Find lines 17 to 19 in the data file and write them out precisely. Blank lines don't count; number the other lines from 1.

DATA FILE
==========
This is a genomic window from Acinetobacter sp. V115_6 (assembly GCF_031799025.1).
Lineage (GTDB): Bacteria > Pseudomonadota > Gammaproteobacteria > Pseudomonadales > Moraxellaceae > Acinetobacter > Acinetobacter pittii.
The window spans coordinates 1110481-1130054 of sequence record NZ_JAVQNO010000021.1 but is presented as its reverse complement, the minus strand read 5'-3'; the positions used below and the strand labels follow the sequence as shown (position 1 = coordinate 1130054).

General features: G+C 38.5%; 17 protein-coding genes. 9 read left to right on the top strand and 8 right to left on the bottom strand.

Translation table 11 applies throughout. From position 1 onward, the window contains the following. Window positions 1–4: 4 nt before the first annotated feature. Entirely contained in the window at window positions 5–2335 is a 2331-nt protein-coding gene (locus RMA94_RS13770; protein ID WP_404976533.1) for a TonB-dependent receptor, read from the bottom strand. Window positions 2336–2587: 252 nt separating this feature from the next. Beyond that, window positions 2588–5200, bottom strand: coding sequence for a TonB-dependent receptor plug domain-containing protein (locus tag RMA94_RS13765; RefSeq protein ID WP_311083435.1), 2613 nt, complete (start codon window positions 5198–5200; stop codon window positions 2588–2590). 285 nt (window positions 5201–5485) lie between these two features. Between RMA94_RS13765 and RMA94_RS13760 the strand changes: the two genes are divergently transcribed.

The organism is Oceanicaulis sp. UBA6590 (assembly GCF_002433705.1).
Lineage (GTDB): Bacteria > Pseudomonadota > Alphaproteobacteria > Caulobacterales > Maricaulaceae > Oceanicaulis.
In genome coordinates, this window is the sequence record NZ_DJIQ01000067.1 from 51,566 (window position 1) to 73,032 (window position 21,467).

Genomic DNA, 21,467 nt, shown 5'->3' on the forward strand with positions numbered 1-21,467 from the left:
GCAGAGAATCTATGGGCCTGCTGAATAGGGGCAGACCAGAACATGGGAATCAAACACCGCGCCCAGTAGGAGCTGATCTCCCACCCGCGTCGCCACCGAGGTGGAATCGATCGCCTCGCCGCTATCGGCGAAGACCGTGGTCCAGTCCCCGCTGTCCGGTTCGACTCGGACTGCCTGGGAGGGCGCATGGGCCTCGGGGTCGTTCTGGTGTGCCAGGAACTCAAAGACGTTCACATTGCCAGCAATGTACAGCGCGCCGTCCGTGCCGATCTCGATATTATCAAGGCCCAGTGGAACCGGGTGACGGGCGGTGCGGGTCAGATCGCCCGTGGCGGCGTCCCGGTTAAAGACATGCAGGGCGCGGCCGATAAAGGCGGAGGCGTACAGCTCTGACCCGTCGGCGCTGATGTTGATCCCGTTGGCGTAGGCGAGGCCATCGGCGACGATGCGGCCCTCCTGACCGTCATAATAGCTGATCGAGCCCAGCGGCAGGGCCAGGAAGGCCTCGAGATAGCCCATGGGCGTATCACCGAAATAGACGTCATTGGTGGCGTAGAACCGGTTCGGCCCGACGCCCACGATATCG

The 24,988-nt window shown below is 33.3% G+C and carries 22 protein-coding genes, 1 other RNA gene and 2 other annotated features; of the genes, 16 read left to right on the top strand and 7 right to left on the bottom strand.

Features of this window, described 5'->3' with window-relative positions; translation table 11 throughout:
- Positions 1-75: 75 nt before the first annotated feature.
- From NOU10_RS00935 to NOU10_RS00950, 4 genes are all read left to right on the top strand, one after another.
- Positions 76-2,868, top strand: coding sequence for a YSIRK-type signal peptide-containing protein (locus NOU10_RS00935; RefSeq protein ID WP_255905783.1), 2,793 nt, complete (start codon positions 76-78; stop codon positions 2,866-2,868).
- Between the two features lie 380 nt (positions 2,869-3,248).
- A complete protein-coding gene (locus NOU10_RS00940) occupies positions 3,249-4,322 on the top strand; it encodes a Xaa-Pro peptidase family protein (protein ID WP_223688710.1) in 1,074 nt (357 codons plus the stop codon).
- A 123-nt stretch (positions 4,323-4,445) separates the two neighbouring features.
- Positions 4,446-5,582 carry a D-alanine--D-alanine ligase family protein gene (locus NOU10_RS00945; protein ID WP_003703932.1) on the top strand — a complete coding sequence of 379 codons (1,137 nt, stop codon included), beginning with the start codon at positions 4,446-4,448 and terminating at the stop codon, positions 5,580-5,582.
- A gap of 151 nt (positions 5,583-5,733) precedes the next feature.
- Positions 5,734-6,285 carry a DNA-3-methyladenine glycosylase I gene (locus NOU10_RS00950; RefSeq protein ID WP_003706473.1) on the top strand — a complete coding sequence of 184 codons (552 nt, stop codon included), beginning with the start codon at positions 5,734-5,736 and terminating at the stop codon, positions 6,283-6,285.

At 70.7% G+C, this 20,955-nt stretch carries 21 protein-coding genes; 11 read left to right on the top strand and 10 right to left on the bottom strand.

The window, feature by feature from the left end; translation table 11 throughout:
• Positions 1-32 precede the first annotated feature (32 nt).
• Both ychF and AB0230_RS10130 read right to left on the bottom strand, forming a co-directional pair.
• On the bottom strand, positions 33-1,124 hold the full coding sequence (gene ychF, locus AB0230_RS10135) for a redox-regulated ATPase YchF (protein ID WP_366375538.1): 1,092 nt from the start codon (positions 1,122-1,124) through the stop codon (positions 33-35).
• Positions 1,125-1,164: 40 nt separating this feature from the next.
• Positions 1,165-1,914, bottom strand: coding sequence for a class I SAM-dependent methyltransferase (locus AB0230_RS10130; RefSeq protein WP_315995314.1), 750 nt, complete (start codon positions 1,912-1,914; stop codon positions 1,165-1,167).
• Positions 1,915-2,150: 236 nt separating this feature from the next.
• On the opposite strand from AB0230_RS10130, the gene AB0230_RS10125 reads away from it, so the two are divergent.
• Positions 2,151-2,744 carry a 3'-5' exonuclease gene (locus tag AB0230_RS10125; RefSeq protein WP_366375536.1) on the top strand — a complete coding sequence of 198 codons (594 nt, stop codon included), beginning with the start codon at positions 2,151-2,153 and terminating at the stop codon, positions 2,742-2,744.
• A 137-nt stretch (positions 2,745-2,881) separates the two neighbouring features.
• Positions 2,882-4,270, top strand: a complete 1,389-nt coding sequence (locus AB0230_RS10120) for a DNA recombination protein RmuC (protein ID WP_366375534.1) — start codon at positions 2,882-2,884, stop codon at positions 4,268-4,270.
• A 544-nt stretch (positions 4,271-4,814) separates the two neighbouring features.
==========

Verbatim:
- A complete protein-coding gene (locus NOU10_RS00940) occupies positions 3,249-4,322 on the top strand; it encodes a Xaa-Pro peptidase family protein (protein ID WP_223688710.1) in 1,074 nt (357 codons plus the stop codon).
- A 123-nt stretch (positions 4,323-4,445) separates the two neighbouring features.
- Positions 4,446-5,582 carry a D-alanine--D-alanine ligase family protein gene (locus NOU10_RS00945; protein ID WP_003703932.1) on the top strand — a complete coding sequence of 379 codons (1,137 nt, stop codon included), beginning with the start codon at positions 4,446-4,448 and terminating at the stop codon, positions 5,580-5,582.